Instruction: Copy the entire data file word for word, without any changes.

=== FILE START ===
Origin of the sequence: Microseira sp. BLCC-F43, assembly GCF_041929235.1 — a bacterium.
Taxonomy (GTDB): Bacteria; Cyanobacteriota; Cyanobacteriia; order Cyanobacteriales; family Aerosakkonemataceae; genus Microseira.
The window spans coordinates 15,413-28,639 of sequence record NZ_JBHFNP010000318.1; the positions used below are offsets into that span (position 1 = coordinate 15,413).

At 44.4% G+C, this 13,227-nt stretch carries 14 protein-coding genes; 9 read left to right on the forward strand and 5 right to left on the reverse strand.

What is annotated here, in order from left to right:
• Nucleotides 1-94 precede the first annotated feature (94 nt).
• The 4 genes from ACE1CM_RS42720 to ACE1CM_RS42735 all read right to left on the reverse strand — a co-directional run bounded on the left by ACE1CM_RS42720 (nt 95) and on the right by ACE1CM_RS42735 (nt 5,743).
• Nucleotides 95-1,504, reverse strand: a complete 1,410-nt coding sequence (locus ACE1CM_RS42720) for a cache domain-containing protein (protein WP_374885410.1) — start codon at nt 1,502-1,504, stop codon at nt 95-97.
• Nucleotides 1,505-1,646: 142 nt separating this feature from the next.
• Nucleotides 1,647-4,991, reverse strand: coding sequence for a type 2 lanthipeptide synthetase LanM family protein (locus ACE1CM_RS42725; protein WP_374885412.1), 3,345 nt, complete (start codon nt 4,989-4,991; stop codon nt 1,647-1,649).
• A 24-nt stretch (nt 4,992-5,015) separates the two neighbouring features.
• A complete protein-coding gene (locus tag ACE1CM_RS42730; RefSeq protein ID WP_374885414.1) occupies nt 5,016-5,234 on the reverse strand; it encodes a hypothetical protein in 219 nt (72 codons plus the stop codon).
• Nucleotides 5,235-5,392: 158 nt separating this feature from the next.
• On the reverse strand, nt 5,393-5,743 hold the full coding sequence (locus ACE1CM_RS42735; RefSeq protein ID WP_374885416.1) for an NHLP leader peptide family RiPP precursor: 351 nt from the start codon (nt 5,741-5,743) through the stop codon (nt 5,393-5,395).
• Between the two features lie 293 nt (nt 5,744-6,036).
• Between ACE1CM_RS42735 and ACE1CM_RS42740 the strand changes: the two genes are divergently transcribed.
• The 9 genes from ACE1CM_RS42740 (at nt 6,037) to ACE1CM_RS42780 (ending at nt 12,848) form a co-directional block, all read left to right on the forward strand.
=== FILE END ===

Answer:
Origin of the sequence: Microseira sp. BLCC-F43, assembly GCF_041929235.1 — a bacterium.
Taxonomy (GTDB): Bacteria; Cyanobacteriota; Cyanobacteriia; order Cyanobacteriales; family Aerosakkonemataceae; genus Microseira.
The window spans coordinates 15,413-28,639 of sequence record NZ_JBHFNP010000318.1; the positions used below are offsets into that span (position 1 = coordinate 15,413).

At 44.4% G+C, this 13,227-nt stretch carries 14 protein-coding genes; 9 read left to right on the forward strand and 5 right to left on the reverse strand.

What is annotated here, in order from left to right:
• Nucleotides 1-94 precede the first annotated feature (94 nt).
• The 4 genes from ACE1CM_RS42720 to ACE1CM_RS42735 all read right to left on the reverse strand — a co-directional run bounded on the left by ACE1CM_RS42720 (nt 95) and on the right by ACE1CM_RS42735 (nt 5,743).
• Nucleotides 95-1,504, reverse strand: a complete 1,410-nt coding sequence (locus ACE1CM_RS42720) for a cache domain-containing protein (protein WP_374885410.1) — start codon at nt 1,502-1,504, stop codon at nt 95-97.
• Nucleotides 1,505-1,646: 142 nt separating this feature from the next.
• Nucleotides 1,647-4,991, reverse strand: coding sequence for a type 2 lanthipeptide synthetase LanM family protein (locus ACE1CM_RS42725; protein WP_374885412.1), 3,345 nt, complete (start codon nt 4,989-4,991; stop codon nt 1,647-1,649).
• A 24-nt stretch (nt 4,992-5,015) separates the two neighbouring features.
• A complete protein-coding gene (locus tag ACE1CM_RS42730; RefSeq protein ID WP_374885414.1) occupies nt 5,016-5,234 on the reverse strand; it encodes a hypothetical protein in 219 nt (72 codons plus the stop codon).
• Nucleotides 5,235-5,392: 158 nt separating this feature from the next.
• On the reverse strand, nt 5,393-5,743 hold the full coding sequence (locus ACE1CM_RS42735; RefSeq protein ID WP_374885416.1) for an NHLP leader peptide family RiPP precursor: 351 nt from the start codon (nt 5,741-5,743) through the stop codon (nt 5,393-5,395).
• Between the two features lie 293 nt (nt 5,744-6,036).
• Between ACE1CM_RS42735 and ACE1CM_RS42740 the strand changes: the two genes are divergently transcribed.
• The 9 genes from ACE1CM_RS42740 (at nt 6,037) to ACE1CM_RS42780 (ending at nt 12,848) form a co-directional block, all read left to right on the forward strand.